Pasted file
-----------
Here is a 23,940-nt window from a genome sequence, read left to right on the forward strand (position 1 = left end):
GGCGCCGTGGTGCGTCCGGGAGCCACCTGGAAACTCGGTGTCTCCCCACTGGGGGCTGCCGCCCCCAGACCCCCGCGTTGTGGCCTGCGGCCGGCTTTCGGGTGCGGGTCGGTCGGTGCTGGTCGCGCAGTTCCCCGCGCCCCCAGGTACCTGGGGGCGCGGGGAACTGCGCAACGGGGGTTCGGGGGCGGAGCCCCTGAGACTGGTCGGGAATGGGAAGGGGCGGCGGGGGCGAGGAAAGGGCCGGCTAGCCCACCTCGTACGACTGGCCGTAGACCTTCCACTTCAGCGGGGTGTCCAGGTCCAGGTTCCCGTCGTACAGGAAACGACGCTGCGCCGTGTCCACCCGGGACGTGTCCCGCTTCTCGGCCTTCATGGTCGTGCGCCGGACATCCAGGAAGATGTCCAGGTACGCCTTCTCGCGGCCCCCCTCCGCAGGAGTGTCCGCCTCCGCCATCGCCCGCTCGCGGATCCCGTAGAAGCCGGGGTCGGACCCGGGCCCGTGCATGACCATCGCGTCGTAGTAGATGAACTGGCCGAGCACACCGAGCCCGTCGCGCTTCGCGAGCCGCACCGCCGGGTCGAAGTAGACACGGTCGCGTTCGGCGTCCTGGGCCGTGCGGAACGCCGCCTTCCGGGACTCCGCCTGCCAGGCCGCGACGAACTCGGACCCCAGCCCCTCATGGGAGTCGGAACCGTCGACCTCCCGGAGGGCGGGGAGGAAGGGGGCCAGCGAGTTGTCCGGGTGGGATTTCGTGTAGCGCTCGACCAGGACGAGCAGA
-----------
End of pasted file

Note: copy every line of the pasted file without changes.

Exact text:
Here is a 23,940-nt window from a genome sequence, read left to right on the forward strand (position 1 = left end):
GGCGCCGTGGTGCGTCCGGGAGCCACCTGGAAACTCGGTGTCTCCCCACTGGGGGCTGCCGCCCCCAGACCCCCGCGTTGTGGCCTGCGGCCGGCTTTCGGGTGCGGGTCGGTCGGTGCTGGTCGCGCAGTTCCCCGCGCCCCCAGGTACCTGGGGGCGCGGGGAACTGCGCAACGGGGGTTCGGGGGCGGAGCCCCTGAGACTGGTCGGGAATGGGAAGGGGCGGCGGGGGCGAGGAAAGGGCCGGCTAGCCCACCTCGTACGACTGGCCGTAGACCTTCCACTTCAGCGGGGTGTCCAGGTCCAGGTTCCCGTCGTACAGGAAACGACGCTGCGCCGTGTCCACCCGGGACGTGTCCCGCTTCTCGGCCTTCATGGTCGTGCGCCGGACATCCAGGAAGATGTCCAGGTACGCCTTCTCGCGGCCCCCCTCCGCAGGAGTGTCCGCCTCCGCCATCGCCCGCTCGCGGATCCCGTAGAAGCCGGGGTCGGACCCGGGCCCGTGCATGACCATCGCGTCGTAGTAGATGAACTGGCCGAGCACACCGAGCCCGTCGCGCTTCGCGAGCCGCACCGCCGGGTCGAAGTAGACACGGTCGCGTTCGGCGTCCTGGGCCGTGCGGAACGCCGCCTTCCGGGACTCCGCCTGCCAGGCCGCGACGAACTCGGACCCCAGCCCCTCATGGGAGTCGGAACCGTCGACCTCCCGGAGGGCGGGGAGGAAGGGGGCCAGCGAGTTGTCCGGGTGGGATTTCGTGTAGCGCTCGACCAGGACGAGCAGA